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Automatic Quality Adaption for Unity3D

While most gamers enjoy having as many options as possible to fine-tune the look and performance of the games they play, this is not always possible or advisable to do.

Especially in therapy games, where games are on one hand used by non-hardcore gamers that are oblivious to those possibilities and on the other hand are likely to be played on systems that have not been built to be used as powerful gaming machines, another solution is needed.

The following MonoBehaviour can easily be added to a project and adapts the quality of a game automatically in order to provide smooth frame rates.


Simple Version Numbering in Unity3D

Keeping track of different builds of (Unity) games can occasionally be convoluted, especially if you’re in a workflow where you also have to provide installers with your builds. With different testers potentially testing different versions, it’s easy to lose track what bug is fixed in what version or build.

Luckily, Unity3D is based on Mono (.NET), and therefore the problem can be solved by simply dropping in a new MonoBehaviour. Read on for how it works.


Clean-Up Day: New Tricks with C#

Since I’m currently cleaning up my code to hand it in with my project, I figured I could write some of the stuff down I learned during my work on our game.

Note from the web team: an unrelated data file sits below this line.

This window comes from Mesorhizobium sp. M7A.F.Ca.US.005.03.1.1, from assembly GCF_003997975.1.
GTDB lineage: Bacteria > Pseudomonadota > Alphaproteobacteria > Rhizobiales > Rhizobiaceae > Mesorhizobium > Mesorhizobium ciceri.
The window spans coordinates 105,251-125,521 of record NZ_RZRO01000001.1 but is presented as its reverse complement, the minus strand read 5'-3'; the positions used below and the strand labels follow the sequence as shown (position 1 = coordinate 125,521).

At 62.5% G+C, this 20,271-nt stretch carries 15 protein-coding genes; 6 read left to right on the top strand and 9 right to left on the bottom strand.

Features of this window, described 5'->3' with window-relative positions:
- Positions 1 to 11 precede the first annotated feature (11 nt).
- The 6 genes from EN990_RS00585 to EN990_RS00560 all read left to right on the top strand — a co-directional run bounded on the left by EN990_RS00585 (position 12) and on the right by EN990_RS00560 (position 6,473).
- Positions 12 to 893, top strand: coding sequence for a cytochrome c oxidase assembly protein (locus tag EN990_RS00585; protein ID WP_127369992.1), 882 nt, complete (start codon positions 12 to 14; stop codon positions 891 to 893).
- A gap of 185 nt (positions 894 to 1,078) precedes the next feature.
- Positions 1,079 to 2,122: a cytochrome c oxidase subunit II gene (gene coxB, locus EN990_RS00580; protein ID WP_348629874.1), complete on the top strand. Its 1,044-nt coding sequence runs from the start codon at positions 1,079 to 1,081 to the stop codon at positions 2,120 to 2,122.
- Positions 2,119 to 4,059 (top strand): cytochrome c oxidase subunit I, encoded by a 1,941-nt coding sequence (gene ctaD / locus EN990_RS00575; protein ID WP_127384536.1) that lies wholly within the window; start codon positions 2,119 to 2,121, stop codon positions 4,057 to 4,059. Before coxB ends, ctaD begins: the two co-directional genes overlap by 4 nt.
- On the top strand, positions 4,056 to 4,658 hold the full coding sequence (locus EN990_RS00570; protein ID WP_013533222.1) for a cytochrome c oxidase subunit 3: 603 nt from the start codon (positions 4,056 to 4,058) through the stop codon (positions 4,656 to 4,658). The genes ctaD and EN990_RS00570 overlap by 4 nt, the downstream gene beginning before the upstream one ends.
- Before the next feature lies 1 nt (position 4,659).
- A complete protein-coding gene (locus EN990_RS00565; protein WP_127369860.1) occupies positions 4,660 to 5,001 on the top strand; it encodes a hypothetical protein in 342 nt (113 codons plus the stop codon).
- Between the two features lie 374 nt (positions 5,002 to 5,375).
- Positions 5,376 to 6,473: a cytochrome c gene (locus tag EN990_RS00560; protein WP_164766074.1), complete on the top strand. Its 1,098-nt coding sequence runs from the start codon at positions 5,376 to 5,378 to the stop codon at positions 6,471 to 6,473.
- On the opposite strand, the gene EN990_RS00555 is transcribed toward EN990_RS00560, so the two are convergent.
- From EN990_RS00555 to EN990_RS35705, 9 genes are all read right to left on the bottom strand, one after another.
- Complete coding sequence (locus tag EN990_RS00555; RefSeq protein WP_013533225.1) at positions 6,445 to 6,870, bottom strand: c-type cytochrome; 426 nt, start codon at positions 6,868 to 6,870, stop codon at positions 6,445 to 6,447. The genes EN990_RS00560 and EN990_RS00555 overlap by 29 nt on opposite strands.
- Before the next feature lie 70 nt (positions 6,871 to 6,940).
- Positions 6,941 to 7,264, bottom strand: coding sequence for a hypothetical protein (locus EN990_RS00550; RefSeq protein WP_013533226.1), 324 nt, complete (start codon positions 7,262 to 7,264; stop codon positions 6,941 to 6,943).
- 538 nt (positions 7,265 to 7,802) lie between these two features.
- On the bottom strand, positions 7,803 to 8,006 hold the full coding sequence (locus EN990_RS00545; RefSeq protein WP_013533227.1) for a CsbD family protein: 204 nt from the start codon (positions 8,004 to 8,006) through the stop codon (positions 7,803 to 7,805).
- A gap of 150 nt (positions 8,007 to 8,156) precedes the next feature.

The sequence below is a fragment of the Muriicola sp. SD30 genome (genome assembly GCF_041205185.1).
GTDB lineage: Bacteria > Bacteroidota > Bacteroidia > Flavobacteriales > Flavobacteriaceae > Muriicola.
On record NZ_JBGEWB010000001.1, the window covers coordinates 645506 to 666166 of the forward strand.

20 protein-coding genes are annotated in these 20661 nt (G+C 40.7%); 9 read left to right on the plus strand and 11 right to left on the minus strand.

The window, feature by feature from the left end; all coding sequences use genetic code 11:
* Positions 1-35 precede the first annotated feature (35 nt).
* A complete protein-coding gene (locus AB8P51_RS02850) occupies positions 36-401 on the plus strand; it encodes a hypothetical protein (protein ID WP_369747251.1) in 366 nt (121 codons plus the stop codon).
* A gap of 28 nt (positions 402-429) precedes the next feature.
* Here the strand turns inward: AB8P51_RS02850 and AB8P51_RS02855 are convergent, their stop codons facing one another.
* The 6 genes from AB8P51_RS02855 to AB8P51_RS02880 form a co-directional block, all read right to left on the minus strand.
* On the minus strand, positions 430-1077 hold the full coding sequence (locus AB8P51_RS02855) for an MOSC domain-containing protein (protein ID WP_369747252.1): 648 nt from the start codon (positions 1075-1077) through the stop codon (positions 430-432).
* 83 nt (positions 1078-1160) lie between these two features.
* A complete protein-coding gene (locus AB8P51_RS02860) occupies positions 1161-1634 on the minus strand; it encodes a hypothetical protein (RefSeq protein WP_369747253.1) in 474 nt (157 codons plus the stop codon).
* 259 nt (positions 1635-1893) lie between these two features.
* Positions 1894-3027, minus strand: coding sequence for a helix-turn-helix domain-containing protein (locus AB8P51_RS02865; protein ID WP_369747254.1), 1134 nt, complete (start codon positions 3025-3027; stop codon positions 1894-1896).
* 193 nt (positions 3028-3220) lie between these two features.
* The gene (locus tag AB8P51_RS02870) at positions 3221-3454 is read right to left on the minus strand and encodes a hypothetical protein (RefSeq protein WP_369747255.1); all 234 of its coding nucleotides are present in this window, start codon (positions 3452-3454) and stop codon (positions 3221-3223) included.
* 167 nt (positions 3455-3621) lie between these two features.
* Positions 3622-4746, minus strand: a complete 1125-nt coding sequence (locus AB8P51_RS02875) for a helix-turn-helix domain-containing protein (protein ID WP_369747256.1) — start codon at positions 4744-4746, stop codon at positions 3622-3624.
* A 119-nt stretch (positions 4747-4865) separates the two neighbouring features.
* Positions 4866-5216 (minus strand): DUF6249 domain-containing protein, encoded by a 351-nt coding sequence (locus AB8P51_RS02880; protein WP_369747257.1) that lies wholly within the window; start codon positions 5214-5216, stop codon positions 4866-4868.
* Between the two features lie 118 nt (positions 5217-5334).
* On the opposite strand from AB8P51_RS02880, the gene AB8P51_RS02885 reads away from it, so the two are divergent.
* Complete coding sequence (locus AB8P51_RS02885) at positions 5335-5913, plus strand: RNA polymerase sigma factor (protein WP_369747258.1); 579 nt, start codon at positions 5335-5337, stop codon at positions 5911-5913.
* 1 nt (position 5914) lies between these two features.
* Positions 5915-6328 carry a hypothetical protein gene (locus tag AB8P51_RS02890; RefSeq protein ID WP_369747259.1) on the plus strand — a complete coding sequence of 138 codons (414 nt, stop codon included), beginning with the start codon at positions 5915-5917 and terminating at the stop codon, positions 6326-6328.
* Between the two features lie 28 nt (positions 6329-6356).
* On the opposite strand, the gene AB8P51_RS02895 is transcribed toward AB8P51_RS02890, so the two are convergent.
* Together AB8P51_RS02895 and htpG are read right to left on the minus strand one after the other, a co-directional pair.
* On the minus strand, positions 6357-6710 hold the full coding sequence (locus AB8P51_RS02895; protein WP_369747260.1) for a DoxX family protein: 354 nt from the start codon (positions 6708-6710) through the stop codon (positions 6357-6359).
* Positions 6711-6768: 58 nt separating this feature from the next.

All of it applies, of course, to C#, and was used in Unity 3D.

Checking for a type

Using the is keyword, you can easily check whether a certain object is of a desired type. Also, you should be aware of the as keyword, that allows you to cast an object as something else (given that this is possible).


How to Format a Time String with C# in Unity 3D

(This is only here for personal reference, since this is rather basic programming …)


/// Formats the input string (in seconds) as a human readable /// string in the form of MM:SS. /// /// /// A of the current playing time. /// private string formatedTimeString (string input) { int seconds; int minutes;


Losing It: When Unity3D Is Unable To Find Its Objects in the Build Anymore

When preparing my game for Fantoche, I ran into problems several times, since upon building my game, the screen either remained black or parts of my game did not work, with the log showing a NullReferenceException.

In both times, it was related to me tagging objects in the Unity 3D editor. This is caused by the somewhat peculiar implementation of tagging in Unity which only allows one tag to be added to an object.